Ivy walls lower with free online classes from Coursera and edX
More top-notch courses open up to anyone online. Coursera and edX promise virtual equivalents of the real Ivy-league classes.
As the school year revs up, Massachusetts Institute of Technology professor Anant Agarwal looks forward to teaching his most popular class. Last semester, Circuits and Electronics welcomed in 154,000 students – 35 times as many as the entire undergraduate enrollment at MIT.
The class kicked off MIT's new push into online learning. It was the inaugural course of edX, a collaboration with Harvard University and the University of California, Berkeley, to offer top-notch education free of charge to anyone with Internet access.
"If you took the online class, the material would be identical" to the on-campus version, says Mr. Agarwal, president of edX and director of MIT's Computer Science and Artificial Intelligence Laboratory. "It was the same level of difficulty. They took the same exams." Students even received grades, just not academic credit.
This fall, edX will offer seven courses ranging from computer science to public health. Agarwal hopes his circuits class will once again attract students ages 16 to 98 and from more than 150 countries – people who may never get the chance to attend or be able to afford a world-class engineering course.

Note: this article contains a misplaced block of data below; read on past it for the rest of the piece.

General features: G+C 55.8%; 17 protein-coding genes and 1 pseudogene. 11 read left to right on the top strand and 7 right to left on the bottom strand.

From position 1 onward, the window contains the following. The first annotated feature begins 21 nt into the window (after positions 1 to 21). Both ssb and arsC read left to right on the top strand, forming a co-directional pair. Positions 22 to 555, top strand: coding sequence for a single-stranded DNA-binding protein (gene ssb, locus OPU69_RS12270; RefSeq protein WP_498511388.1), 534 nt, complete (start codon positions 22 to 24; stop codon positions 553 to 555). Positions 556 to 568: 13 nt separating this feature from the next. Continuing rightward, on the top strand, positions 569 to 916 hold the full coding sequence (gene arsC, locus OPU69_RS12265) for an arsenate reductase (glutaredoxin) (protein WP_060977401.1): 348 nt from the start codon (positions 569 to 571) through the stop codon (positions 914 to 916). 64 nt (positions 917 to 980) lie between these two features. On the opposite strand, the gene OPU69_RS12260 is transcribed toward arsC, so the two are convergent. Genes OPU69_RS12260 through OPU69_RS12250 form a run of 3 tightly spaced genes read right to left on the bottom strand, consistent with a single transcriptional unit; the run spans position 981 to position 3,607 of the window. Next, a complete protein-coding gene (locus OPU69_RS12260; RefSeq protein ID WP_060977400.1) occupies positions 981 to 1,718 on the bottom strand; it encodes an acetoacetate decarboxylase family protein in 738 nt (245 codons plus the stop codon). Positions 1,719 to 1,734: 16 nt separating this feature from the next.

While edX prepares for its first full semester of science-oriented classes, Coursera offers the same model of free education with a longer list of subjects and schools. Coursera founders Daphne Koller and Andrew Ng have pulled in classes on the humanities, design, and science from Stanford University, Princeton University, the University of Pennsylvania, and several other institutions.
So how do you sign up for these classes?
From there, enrolling in any of the courses is a button click away. Each of the four- to 12-week classes comes with an online library of course materials, lectures, quizzes, and a forum to discuss questions with other students. While the programs cut deals with publishers to offer much of the reading material free of charge, students will be responsible for finding and purchasing some textbooks on their own.